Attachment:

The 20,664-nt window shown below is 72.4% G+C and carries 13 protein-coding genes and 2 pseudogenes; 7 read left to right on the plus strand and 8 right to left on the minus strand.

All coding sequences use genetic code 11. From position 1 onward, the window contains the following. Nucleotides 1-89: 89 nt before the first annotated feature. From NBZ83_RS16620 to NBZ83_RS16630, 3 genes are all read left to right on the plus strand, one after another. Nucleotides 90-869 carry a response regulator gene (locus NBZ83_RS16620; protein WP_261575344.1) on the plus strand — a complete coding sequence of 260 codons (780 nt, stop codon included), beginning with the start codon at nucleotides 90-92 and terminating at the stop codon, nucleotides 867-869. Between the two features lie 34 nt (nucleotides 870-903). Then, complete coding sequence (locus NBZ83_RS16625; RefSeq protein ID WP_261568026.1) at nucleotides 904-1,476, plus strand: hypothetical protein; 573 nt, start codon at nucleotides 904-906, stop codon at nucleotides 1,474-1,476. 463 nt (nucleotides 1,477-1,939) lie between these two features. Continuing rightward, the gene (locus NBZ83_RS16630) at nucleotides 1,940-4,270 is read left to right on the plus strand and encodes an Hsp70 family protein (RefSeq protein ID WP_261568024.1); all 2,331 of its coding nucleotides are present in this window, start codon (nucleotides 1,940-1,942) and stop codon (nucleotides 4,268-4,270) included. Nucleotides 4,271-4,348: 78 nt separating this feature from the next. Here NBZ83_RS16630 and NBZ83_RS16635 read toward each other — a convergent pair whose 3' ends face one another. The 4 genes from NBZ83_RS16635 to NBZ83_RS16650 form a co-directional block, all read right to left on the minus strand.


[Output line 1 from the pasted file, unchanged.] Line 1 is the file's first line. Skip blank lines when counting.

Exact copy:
The 20,664-nt window shown below is 72.4% G+C and carries 13 protein-coding genes and 2 pseudogenes; 7 read left to right on the plus strand and 8 right to left on the minus strand.